Some however, are upset to see it go. On Saturday, Hamza said people shouted profanities and walked onto the property and demanded materials be set aside.

“That’s not what we expected when we were trying to plan,” he said, adding that now, he and his wife are doing some “soul-searching.”

“Our intention coming here to build the house for our family seems predicated on the fact that this was a nice neighborhood to raise our children in and stay forever,” he said. “It seems not to be the case, and disappointed as we are, we’re open to having been wrong.”

Unwanted visitors — flouting signs saying “private property” and “danger” — continued on Monday afternoon, when ARLnow photographer Jay Westcott was taking photos of the demolition.

When Westcott arrived, he met a man impersonating a photographer, who announced he was “here to take the pictures.” In addition to a camera, he wore a fluorescent vest, a hard hat and a K95 mask, and left in his red Prius with, Hamza says, historically unremarkable tiles and air filters. He says he is considering filing a police report.

The couple insists that the home is not the historical marvel it has been made out to be. They have preserved items inside and given them away if people requested them, the couple said.

“There’s nothing architecturally stunning about the house — it’s a 1950s replica,” Maldonado said. “There’s nothing in the house that can’t be purchased today. We looked to see if there was anything worth preserving and anything that there was, we saved.”

Northern Virginia home builder Marvin T. Broyhill Sr. built the mansion in 1950 after making his fortune building the classic 3-bedroom brick homes that could be bought for $20,000 during the post-World War II housing boom, according to the neighborhood conservation plan for Donaldson Run.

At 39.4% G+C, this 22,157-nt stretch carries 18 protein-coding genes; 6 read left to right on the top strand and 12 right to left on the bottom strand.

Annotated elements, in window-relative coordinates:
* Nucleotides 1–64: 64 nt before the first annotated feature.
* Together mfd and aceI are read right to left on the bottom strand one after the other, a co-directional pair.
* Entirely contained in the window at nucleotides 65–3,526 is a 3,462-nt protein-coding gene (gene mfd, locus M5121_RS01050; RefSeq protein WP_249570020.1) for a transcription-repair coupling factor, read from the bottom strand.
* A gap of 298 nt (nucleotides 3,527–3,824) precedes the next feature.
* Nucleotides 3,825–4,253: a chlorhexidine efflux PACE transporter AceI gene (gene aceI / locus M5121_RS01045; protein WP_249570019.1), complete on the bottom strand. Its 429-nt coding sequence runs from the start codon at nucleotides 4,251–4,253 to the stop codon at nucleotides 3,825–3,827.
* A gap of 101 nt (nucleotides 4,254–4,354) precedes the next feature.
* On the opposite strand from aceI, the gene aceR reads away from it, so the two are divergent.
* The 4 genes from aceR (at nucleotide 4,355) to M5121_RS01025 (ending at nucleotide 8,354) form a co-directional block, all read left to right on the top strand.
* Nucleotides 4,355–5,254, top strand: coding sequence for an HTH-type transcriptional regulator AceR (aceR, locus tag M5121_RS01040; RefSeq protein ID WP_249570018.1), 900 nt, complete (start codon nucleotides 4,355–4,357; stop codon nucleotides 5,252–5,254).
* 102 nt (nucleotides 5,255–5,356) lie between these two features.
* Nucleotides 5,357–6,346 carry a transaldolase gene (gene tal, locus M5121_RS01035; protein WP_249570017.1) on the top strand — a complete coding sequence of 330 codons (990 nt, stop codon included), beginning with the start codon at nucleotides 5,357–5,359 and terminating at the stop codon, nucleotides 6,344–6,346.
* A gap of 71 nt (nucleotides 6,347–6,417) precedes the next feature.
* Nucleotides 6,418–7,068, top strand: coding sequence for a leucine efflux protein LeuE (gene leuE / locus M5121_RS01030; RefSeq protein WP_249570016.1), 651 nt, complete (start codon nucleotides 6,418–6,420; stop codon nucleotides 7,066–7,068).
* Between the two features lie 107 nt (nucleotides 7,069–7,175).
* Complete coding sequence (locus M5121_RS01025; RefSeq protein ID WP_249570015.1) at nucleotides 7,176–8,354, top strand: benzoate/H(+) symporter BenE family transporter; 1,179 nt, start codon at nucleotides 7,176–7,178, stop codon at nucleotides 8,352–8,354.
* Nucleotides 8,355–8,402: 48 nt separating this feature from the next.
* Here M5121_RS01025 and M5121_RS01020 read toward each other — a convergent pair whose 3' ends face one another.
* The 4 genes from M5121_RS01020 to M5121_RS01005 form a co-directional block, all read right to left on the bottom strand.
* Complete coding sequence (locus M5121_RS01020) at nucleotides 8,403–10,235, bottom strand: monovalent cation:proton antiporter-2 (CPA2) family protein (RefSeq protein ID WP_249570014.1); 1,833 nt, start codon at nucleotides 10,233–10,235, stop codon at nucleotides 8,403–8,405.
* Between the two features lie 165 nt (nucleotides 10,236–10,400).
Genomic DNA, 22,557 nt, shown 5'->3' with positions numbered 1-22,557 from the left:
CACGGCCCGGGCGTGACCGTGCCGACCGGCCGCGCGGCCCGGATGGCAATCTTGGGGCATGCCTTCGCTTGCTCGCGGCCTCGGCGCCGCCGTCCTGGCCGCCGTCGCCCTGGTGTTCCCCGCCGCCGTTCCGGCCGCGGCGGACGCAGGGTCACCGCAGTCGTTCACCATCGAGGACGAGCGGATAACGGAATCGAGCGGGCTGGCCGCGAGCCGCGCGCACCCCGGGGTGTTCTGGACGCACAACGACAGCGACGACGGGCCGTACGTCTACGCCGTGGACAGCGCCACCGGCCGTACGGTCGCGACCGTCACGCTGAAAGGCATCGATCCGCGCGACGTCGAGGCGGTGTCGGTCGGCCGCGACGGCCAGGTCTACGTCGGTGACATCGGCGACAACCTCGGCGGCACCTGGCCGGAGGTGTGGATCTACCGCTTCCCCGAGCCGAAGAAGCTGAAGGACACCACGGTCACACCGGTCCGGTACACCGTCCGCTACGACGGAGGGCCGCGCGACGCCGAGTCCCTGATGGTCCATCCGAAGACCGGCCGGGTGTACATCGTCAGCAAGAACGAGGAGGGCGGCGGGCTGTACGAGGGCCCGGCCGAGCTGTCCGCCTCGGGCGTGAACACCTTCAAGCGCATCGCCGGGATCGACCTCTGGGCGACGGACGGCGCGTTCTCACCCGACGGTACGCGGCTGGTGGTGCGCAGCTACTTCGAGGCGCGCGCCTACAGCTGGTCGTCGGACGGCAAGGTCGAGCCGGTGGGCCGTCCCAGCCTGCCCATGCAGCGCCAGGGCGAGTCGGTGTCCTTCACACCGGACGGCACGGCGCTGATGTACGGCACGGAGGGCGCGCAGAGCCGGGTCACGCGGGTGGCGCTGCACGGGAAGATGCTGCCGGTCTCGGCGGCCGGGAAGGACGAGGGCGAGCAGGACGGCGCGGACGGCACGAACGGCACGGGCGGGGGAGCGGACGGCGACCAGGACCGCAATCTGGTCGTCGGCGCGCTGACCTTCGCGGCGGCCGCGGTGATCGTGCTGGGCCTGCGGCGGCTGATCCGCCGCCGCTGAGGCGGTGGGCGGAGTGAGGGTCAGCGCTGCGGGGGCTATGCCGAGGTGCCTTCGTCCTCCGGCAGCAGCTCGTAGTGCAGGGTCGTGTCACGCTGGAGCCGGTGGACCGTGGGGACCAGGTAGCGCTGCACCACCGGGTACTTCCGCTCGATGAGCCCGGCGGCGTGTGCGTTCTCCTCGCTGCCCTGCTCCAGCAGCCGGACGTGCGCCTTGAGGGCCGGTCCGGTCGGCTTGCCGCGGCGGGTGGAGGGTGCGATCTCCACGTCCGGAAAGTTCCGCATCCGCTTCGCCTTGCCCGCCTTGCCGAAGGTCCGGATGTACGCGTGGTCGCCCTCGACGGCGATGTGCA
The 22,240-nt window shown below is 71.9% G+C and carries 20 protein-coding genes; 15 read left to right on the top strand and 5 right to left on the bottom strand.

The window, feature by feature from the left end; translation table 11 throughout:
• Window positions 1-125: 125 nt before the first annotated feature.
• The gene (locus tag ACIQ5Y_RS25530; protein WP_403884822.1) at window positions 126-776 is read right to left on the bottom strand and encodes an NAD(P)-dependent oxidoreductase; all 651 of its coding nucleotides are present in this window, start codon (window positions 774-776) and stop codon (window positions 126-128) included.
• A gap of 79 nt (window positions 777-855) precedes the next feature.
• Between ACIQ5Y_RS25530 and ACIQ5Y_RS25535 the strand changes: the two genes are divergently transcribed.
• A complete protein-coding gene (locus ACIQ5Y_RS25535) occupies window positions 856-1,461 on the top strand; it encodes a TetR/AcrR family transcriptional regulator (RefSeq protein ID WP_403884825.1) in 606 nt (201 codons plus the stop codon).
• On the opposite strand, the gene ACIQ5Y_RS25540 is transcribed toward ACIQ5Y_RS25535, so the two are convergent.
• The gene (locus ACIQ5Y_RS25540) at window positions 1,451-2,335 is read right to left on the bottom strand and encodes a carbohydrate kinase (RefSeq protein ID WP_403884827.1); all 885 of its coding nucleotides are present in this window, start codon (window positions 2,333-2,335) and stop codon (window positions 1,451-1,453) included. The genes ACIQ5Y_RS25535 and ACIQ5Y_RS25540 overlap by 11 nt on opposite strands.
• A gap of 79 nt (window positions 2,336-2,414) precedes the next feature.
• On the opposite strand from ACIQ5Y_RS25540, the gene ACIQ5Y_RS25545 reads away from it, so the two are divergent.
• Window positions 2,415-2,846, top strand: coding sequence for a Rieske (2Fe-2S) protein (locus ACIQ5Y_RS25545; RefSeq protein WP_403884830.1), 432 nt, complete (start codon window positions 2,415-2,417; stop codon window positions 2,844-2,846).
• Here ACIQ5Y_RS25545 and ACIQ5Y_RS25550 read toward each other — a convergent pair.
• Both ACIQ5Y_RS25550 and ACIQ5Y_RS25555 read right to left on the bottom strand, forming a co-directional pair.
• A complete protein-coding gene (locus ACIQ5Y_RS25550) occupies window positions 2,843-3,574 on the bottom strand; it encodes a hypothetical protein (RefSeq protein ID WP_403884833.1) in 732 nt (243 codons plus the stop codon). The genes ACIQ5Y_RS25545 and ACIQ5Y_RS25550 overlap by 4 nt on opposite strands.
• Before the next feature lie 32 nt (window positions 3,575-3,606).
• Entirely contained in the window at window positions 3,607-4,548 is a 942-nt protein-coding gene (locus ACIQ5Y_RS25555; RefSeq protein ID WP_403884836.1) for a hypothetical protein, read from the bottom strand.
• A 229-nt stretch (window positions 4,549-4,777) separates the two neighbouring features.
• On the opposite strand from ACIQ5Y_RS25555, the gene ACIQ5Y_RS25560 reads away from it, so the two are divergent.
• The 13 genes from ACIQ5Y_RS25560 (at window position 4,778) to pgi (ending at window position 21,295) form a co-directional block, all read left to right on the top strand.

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Five Guys appears set to return to its original location near the corner of Columbia Pike and S. Glebe Road.

Since its 1986 founding in Arlington’s Westmont Shopping Center, Five Guys has grown into a huge international burger-and-fries chain. But it has maintained its local roots, including a Northern Virginia corporate headquarters that will soon be moving to Alexandria.

Now, it is expected to open a new location on the ground floor of the Westmont apartment building that’s replacing the former strip mall. A leasing brochure seen by ARLnow suggests it will be taking a 2,400 square foot space along Columbia Pike, the second retail business listed on the leasing plan in addition to a new Allcare urgent care clinic along Glebe.

The brochure says construction on the building is expected to wrap up within the next three months or so. It is unclear how long after that Five Guys might open.

So far, Five Guys has not responded to ARLnow’s request, sent Tuesday, for confirmation of the new location.

The company has two existing Arlington locations, in Courthouse and at Reagan National Airport. The status of a previously-announced Clarendon location, in part of the former Whitlow’s space, is unclear.